Philosophia 35 (3-4):341-350 (2007)

Donald Viney
Pittsburg State University
Anselm said that God is that than which nothing greater can be conceived, but he believed that it followed that God is greater than can be conceived. The second formula—essential to sound theology—points to the mystery of God. The usual way of preserving divine mystery is the via negativa, as one finds in Aquinas. I formalize Hartshorne’s central argument against negative theology in the simplest modal system T. I end with a defense of Hartshorne’s way of preserving the mystery of God, which he locates in the actuality of God rather than in the divine existence or essence. This paper was delivered during the APA Pacific 2007 Mini-Conference on Models of God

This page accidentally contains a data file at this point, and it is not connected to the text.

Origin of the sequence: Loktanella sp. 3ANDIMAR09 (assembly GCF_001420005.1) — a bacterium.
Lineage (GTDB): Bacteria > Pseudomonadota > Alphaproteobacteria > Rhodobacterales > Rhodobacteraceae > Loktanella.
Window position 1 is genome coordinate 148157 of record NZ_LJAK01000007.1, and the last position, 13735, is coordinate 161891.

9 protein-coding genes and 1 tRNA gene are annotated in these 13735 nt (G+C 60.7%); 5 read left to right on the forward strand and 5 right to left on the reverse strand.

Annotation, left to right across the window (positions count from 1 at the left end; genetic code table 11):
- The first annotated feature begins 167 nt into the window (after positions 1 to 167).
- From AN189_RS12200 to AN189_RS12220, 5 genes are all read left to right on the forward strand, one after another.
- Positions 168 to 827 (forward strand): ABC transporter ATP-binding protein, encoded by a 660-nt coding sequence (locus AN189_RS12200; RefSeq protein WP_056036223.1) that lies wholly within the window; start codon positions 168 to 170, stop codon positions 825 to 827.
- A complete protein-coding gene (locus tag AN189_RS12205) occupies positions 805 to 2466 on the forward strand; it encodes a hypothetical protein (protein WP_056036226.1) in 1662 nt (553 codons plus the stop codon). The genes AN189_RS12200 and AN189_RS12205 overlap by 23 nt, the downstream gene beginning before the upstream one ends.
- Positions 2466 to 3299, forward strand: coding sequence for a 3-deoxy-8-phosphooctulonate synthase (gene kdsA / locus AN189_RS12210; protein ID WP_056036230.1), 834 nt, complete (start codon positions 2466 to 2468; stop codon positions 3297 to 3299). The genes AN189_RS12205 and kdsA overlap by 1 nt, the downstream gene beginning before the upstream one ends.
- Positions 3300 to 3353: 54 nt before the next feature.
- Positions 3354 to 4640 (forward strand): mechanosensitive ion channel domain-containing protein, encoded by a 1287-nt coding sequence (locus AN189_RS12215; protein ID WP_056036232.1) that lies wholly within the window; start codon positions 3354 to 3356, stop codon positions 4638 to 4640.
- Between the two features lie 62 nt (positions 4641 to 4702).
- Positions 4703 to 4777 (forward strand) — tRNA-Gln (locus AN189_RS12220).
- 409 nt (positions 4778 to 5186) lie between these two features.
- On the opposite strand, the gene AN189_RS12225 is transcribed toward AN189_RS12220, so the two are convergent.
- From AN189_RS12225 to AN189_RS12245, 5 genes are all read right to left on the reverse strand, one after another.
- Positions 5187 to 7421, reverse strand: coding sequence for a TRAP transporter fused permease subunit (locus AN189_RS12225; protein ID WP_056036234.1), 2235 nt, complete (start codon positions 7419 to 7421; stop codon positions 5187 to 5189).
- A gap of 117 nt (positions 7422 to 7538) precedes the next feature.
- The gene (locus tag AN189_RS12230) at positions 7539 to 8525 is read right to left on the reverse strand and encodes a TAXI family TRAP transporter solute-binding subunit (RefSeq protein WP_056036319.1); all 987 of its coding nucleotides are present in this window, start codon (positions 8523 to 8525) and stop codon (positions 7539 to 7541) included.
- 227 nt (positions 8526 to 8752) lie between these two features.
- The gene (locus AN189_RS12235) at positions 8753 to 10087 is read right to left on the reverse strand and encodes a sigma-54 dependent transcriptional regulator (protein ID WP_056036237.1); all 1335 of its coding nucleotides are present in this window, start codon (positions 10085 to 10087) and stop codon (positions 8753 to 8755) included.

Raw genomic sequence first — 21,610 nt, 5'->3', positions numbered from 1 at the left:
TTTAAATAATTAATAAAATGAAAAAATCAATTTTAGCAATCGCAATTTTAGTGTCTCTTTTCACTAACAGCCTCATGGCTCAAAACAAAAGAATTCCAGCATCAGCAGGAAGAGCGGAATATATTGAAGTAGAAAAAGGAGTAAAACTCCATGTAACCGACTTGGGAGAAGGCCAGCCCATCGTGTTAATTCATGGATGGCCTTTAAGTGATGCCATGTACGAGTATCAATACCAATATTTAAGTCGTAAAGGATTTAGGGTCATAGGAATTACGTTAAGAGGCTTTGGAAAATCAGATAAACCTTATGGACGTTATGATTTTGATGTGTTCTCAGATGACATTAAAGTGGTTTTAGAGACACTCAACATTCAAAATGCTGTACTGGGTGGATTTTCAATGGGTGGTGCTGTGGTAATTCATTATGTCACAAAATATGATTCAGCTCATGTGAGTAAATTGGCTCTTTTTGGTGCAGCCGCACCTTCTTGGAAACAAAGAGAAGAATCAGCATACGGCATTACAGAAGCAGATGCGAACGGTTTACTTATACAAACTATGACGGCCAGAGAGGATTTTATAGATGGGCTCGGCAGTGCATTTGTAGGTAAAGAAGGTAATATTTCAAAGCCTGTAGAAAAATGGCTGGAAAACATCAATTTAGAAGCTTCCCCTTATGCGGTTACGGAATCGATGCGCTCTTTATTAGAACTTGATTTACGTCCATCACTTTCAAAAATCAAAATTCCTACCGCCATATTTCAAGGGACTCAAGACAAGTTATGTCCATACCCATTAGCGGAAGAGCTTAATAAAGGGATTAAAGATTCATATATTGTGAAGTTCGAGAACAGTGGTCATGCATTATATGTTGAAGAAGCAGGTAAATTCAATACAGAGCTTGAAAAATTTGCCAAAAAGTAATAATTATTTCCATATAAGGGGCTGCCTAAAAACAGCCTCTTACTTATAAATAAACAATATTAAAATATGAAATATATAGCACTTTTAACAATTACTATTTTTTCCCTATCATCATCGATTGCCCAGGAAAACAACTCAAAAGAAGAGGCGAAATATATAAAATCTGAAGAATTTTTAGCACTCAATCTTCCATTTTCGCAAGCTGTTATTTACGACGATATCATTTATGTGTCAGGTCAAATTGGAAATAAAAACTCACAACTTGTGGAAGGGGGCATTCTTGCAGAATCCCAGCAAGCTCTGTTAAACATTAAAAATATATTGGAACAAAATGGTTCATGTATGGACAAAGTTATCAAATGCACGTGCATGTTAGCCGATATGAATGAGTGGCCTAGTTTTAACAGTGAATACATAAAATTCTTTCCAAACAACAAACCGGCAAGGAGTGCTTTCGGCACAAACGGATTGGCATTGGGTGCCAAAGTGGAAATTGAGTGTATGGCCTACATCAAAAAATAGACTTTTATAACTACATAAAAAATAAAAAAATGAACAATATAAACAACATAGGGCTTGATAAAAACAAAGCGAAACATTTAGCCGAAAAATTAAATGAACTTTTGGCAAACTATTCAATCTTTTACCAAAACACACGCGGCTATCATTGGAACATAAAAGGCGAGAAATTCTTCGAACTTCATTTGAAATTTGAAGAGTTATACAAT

Keywords Charles Hartshorne  Thomas Aquinas  Anselm of Canterbury  Dipolar theism  Mystery of God
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DOI 10.1007/s11406-007-9077-5
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